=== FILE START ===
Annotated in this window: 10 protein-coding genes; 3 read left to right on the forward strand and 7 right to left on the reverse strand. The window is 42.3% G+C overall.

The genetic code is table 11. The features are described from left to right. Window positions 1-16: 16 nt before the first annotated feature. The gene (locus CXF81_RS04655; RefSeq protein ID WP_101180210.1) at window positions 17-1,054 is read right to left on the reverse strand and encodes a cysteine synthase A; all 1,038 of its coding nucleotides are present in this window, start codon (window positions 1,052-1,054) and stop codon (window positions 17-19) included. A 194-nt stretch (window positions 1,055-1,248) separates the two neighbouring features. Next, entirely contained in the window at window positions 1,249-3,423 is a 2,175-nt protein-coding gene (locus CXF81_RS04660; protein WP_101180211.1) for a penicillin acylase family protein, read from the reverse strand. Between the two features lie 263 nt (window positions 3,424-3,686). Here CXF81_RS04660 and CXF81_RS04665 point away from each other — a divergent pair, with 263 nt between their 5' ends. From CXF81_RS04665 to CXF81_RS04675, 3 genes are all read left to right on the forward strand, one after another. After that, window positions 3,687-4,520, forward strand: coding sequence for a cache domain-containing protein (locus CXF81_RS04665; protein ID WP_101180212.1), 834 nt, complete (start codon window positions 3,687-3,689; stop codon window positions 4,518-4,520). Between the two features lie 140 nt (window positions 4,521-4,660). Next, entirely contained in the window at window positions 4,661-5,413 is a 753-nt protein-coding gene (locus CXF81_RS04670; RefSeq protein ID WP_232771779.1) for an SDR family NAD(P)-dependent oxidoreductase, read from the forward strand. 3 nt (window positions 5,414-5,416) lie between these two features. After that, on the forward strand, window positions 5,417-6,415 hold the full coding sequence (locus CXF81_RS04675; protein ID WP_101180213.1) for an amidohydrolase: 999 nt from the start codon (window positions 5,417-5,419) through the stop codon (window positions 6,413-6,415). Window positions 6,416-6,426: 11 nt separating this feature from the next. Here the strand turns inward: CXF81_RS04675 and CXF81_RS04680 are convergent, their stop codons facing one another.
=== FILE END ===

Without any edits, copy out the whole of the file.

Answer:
Annotated in this window: 10 protein-coding genes; 3 read left to right on the forward strand and 7 right to left on the reverse strand. The window is 42.3% G+C overall.

The genetic code is table 11. The features are described from left to right. Window positions 1-16: 16 nt before the first annotated feature. The gene (locus CXF81_RS04655; RefSeq protein ID WP_101180210.1) at window positions 17-1,054 is read right to left on the reverse strand and encodes a cysteine synthase A; all 1,038 of its coding nucleotides are present in this window, start codon (window positions 1,052-1,054) and stop codon (window positions 17-19) included. A 194-nt stretch (window positions 1,055-1,248) separates the two neighbouring features. Next, entirely contained in the window at window positions 1,249-3,423 is a 2,175-nt protein-coding gene (locus CXF81_RS04660; protein WP_101180211.1) for a penicillin acylase family protein, read from the reverse strand. Between the two features lie 263 nt (window positions 3,424-3,686). Here CXF81_RS04660 and CXF81_RS04665 point away from each other — a divergent pair, with 263 nt between their 5' ends. From CXF81_RS04665 to CXF81_RS04675, 3 genes are all read left to right on the forward strand, one after another. After that, window positions 3,687-4,520, forward strand: coding sequence for a cache domain-containing protein (locus CXF81_RS04665; protein ID WP_101180212.1), 834 nt, complete (start codon window positions 3,687-3,689; stop codon window positions 4,518-4,520). Between the two features lie 140 nt (window positions 4,521-4,660). Next, entirely contained in the window at window positions 4,661-5,413 is a 753-nt protein-coding gene (locus CXF81_RS04670; RefSeq protein ID WP_232771779.1) for an SDR family NAD(P)-dependent oxidoreductase, read from the forward strand. 3 nt (window positions 5,414-5,416) lie between these two features. After that, on the forward strand, window positions 5,417-6,415 hold the full coding sequence (locus CXF81_RS04675; protein ID WP_101180213.1) for an amidohydrolase: 999 nt from the start codon (window positions 5,417-5,419) through the stop codon (window positions 6,413-6,415). Window positions 6,416-6,426: 11 nt separating this feature from the next. Here the strand turns inward: CXF81_RS04675 and CXF81_RS04680 are convergent, their stop codons facing one another.